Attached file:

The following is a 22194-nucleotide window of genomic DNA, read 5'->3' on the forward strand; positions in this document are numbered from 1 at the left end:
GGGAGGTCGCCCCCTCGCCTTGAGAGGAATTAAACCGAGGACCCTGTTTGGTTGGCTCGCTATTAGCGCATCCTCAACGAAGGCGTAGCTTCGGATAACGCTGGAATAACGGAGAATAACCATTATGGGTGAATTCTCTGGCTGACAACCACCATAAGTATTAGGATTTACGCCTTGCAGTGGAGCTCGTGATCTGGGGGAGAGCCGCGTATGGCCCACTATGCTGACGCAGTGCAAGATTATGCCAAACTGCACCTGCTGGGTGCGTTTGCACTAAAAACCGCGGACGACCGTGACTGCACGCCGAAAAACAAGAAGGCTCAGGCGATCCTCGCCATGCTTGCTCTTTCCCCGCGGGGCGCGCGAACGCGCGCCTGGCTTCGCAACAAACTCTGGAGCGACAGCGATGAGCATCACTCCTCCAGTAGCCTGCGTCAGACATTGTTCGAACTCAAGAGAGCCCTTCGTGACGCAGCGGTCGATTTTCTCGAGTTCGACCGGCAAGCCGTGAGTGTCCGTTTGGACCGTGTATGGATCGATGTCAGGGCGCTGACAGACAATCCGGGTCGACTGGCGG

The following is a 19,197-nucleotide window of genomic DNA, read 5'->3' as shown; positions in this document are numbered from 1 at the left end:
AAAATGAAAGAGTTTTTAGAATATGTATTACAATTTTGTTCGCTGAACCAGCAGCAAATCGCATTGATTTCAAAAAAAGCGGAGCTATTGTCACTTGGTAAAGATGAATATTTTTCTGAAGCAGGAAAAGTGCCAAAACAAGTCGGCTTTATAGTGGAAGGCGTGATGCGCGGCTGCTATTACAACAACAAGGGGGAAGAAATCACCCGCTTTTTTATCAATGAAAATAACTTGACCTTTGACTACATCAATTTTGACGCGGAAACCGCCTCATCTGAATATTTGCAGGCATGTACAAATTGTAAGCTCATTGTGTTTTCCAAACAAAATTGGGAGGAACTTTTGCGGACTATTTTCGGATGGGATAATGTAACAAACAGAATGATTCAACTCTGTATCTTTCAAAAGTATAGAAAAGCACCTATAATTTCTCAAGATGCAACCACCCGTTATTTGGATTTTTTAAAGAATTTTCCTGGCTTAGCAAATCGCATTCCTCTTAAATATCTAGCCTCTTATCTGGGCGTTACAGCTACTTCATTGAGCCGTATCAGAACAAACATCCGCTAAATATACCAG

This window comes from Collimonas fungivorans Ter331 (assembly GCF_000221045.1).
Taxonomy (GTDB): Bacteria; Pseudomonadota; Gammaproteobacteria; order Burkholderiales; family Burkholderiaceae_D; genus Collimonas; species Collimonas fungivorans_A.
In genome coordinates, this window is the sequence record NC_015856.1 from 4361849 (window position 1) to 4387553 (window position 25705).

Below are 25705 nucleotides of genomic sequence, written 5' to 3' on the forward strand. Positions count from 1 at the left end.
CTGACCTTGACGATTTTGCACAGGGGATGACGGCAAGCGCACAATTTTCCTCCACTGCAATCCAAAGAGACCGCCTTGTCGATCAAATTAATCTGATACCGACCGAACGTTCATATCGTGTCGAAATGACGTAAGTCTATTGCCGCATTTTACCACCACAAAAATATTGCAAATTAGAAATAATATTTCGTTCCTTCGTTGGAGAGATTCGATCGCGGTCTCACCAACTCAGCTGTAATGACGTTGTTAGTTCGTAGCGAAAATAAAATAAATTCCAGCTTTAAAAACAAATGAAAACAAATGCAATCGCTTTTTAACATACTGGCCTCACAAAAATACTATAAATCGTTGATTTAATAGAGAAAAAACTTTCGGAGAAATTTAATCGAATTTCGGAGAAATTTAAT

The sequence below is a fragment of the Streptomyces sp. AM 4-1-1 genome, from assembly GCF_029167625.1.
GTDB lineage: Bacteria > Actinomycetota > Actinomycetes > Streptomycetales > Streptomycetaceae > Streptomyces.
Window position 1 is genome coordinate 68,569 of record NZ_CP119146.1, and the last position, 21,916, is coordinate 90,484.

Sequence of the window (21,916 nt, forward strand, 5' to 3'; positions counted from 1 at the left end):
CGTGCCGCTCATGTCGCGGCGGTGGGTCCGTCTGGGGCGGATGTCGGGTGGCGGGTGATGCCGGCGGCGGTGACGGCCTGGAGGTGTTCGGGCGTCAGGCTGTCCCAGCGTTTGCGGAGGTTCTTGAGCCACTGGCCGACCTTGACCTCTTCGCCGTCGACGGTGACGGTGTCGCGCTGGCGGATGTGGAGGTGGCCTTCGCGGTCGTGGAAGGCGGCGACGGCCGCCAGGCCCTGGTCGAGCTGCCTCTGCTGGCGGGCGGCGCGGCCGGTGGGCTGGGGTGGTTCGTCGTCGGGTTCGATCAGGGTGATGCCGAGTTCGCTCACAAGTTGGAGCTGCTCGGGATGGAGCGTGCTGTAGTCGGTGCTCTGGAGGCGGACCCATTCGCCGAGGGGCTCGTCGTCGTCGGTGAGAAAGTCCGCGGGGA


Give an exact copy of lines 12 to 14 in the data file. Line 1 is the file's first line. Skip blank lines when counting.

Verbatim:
Window position 1 is genome coordinate 68,569 of record NZ_CP119146.1, and the last position, 21,916, is coordinate 90,484.

Sequence of the window (21,916 nt, forward strand, 5' to 3'; positions counted from 1 at the left end):
CGTGCCGCTCATGTCGCGGCGGTGGGTCCGTCTGGGGCGGATGTCGGGTGGCGGGTGATGCCGGCGGCGGTGACGGCCTGGAGGTGTTCGGGCGTCAGGCTGTCCCAGCGTTTGCGGAGGTTCTTGAGCCACTGGCCGACCTTGACCTCTTCGCCGTCGACGGTGACGGTGTCGCGCTGGCGGATGTGGAGGTGGCCTTCGCGGTCGTGGAAGGCGGCGACGGCCGCCAGGCCCTGGTCGAGCTGCCTCTGCTGGCGGGCGGCGCGGCCGGTGGGCTGGGGTGGTTCGTCGTCGGGTTCGATCAGGGTGATGCCGAGTTCGCTCACAAGTTGGAGCTGCTCGGGATGGAGCGTGCTGTAGTCGGTGCTCTGGAGGCGGACCCATTCGCCGAGGGGCTCGTCGTCGTCGGTGAGAAAGTCCGCGGGGA